Dr Alister George, MD on how to find a good gastroenterologist
They are high in protein, and are even thought to help maintain steady insulin levels. The working idea is that the biochemical nature of oats is gluten-free, but the manufacturing process of oats contaminates it with a common cereal protein called prolamins , which are found in wheat, barley and rye containing seeds that celiac patients have to avoid. One group of investigators analyzed 134 oat grains from various manufacturers in the U.S., Canada, and Europe, and they found that only 25 samples were uncontaminated by prolamins, and the majority of samples tested exceeded the threshold for what would be considered gluten-free. Unfortunately, results from clinical studies have been mixed. Also, even if the cross-contamination problem is resolved, the scientific community seems to agree that some celiac patients may be able to tolerate oats without any health consequences, while a subgroup of celiac patients simply cannot tolerate any oats. For now, the Celiac Sprue Association says it best with this formal recommendation: aOat products, grown, processed and packaged to be free of contamination with wheat, barley or rye appear to be suitable for some people with celiac disease, but not ALL peoplea Oats is not a risk-free choice for those on a gluten-free diet. Since oats are not a risk-free choice for all people with celiac disease, products containing oats do not qualify to use the CSA Recognition Seal.a FS asks : Is it possible for compromised tight junctions caused by celiac/gluten sensitivity to turn into ulcerations, and over time, into stenoses in the small bowl? Or do MRI-identified stenoses in the small bowl, coupled with chronic anemia, indicate a definitive Crohnas diagnosis? Celiac disease and Crohnas disease can occur together, although very rare to have both. In either disease, diagnostic confirmation has to come from endoscopy-obtained intestinal and colonic specimens (reviewed by an experienced GI pathologist). MRIs, imaging tests and laboratory results cannot confirm Crohnas disease or celiac disease. So, it is important to obtain the full screening work-up and ensure that a board-certified gastroenterologist is overseeing the various points of care. I will comment briefly on the tight junctions, which are microscopic abridgesa joining one cell to another to form an impermeable barrier. Compromised tight junction in Crohnas disease have been documented and studied.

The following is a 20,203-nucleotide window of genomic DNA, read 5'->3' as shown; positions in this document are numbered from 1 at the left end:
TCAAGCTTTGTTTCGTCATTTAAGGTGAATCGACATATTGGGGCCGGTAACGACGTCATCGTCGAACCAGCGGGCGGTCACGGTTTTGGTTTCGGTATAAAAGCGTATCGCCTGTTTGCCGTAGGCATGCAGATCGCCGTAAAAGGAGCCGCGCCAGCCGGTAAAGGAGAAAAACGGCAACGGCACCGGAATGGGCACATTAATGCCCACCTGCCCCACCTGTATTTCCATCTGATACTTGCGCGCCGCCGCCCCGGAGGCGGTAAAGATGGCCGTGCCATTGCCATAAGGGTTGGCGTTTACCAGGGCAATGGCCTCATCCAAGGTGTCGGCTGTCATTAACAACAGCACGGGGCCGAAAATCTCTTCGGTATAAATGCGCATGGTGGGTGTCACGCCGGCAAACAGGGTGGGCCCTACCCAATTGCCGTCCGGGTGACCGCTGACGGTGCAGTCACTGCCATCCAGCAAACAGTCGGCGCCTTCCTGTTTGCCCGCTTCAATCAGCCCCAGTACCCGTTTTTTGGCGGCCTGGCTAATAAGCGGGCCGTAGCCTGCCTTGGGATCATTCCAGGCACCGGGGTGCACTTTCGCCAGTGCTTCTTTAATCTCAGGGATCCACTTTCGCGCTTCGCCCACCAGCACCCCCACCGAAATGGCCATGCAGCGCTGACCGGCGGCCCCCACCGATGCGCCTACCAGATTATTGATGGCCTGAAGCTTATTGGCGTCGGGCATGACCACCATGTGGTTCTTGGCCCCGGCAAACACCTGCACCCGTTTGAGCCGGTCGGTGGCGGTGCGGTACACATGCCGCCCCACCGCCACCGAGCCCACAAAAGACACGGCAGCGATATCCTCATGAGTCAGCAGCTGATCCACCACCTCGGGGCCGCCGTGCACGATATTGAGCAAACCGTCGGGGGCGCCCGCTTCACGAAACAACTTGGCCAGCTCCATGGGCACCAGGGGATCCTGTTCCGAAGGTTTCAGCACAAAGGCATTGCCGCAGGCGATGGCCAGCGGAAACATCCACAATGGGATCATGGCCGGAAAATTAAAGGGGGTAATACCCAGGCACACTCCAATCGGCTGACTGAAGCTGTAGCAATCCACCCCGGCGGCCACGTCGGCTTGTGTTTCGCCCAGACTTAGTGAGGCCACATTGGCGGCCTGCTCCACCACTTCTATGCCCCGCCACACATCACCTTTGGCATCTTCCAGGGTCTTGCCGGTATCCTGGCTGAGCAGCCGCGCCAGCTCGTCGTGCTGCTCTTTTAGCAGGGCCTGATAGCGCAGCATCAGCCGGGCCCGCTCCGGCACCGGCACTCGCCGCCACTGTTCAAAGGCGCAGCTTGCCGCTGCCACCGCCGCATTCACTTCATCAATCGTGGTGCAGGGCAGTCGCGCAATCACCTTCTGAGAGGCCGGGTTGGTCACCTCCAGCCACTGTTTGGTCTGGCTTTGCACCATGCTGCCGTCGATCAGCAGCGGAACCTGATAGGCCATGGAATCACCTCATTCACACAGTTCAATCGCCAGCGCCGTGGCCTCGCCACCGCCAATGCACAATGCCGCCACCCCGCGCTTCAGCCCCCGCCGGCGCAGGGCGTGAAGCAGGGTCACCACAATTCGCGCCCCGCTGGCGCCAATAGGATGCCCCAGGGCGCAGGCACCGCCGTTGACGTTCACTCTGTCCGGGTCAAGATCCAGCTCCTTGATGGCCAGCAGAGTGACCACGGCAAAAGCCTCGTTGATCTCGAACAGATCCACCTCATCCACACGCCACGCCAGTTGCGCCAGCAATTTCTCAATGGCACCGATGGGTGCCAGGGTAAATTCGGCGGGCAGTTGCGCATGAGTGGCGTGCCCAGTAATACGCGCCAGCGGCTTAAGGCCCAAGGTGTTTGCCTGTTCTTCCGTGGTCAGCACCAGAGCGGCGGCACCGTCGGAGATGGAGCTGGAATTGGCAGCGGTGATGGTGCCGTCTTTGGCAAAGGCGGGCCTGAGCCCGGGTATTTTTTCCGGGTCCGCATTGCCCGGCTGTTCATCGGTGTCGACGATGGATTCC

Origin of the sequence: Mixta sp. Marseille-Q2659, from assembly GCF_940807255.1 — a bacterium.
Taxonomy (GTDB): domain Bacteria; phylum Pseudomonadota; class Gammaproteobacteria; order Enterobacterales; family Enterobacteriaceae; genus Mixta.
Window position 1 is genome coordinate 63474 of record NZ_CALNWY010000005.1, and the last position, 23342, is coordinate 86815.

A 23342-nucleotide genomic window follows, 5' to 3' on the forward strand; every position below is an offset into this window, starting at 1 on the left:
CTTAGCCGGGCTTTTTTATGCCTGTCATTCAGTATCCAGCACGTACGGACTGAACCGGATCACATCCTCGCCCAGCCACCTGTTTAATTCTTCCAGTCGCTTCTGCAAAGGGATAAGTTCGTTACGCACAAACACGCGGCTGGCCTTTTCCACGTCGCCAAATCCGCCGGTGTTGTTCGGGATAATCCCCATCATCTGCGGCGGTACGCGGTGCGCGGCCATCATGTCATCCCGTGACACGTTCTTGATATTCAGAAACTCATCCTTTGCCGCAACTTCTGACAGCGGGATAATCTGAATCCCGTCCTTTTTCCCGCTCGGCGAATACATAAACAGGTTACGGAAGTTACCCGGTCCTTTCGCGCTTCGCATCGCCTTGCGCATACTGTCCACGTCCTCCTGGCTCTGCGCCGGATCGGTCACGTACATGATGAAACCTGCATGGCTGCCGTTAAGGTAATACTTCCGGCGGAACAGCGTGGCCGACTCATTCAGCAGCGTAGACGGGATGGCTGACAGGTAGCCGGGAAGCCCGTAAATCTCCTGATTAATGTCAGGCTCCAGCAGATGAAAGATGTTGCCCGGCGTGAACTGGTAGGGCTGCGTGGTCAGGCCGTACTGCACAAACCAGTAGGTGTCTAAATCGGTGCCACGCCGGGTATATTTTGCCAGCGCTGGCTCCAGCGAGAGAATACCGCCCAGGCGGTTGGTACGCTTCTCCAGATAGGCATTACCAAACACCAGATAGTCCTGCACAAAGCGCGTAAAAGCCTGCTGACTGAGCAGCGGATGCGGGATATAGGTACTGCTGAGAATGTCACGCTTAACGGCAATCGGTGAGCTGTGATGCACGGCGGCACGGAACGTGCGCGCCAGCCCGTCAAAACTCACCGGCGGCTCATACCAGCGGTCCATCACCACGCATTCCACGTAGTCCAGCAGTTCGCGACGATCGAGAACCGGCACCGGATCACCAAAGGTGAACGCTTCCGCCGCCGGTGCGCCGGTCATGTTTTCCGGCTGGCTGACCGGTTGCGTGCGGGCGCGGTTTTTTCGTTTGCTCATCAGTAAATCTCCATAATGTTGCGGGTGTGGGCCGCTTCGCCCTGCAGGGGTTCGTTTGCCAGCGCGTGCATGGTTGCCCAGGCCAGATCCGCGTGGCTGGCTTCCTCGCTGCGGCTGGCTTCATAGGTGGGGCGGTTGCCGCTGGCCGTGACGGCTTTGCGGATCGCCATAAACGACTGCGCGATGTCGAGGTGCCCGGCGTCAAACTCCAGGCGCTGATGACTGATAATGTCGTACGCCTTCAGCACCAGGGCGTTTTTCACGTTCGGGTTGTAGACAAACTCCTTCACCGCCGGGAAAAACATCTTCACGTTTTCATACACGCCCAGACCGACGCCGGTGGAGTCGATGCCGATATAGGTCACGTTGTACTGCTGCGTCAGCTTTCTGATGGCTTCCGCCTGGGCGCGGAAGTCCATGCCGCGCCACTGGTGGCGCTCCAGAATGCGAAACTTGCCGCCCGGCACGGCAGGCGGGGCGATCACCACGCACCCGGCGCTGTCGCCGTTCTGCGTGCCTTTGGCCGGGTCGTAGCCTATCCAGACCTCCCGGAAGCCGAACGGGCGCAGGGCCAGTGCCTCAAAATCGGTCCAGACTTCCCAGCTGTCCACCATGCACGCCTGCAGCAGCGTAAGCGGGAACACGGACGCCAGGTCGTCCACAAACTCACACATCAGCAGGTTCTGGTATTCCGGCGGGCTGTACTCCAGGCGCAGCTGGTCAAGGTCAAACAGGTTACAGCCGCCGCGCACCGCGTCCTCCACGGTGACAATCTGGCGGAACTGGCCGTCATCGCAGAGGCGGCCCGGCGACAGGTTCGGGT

When asked what to look for in a doctor, “I tell people to look for qualities that I hope others see in me,” says Dr Alister George, MD . The first thing Dr Alister George, MD will tell you is to seek a gastroenterologist who is board certified by the American Board of Internal Medicine. A gastroenterologist who is board certified demonstrates that he or she has the proper skills and expertise, comprehension, and experience to practice the gastroenterology specialty of medicine. Dr Alister George, MD will recommend you ask family members or trusted friends when looking for a great doctor. A recent survey at the office of Dr Alister George, MD showed 98 percent of his patients were completely satisfied with the care and service they received. This survey also acknowledged that his patients plan to refer their own friends and family to him. Dr Alister George, MD was awarded the Vitals.com Patient’s Choice Award from 2008 through 2011 by a noteworthy online health resource. In 2010, he was awarded the Vitals.com Compassionate Doctor Recognition Award. The relationship between patient and doctor is not only confidential but also vulnerable. Patients are sometimes reluctant to tell doctors things that can be considered important because they don’t want to feel judged. Dr Alister George, MD says it is extremely important to look for a doctor who cares and who will take the time to listen. It is important to have a doctor listen to your concerns and your needs. Dr Alister George, MD adds that patients should be cautious of a doctor who is quick to rush to the next patient. He further warns them to watch out for doctors who do more talking than listening. Dr Alister George, MD appreciates the feedback he receives from his patients and colleagues, expressing gratefulness toward him for being supportive, understanding, and concerned.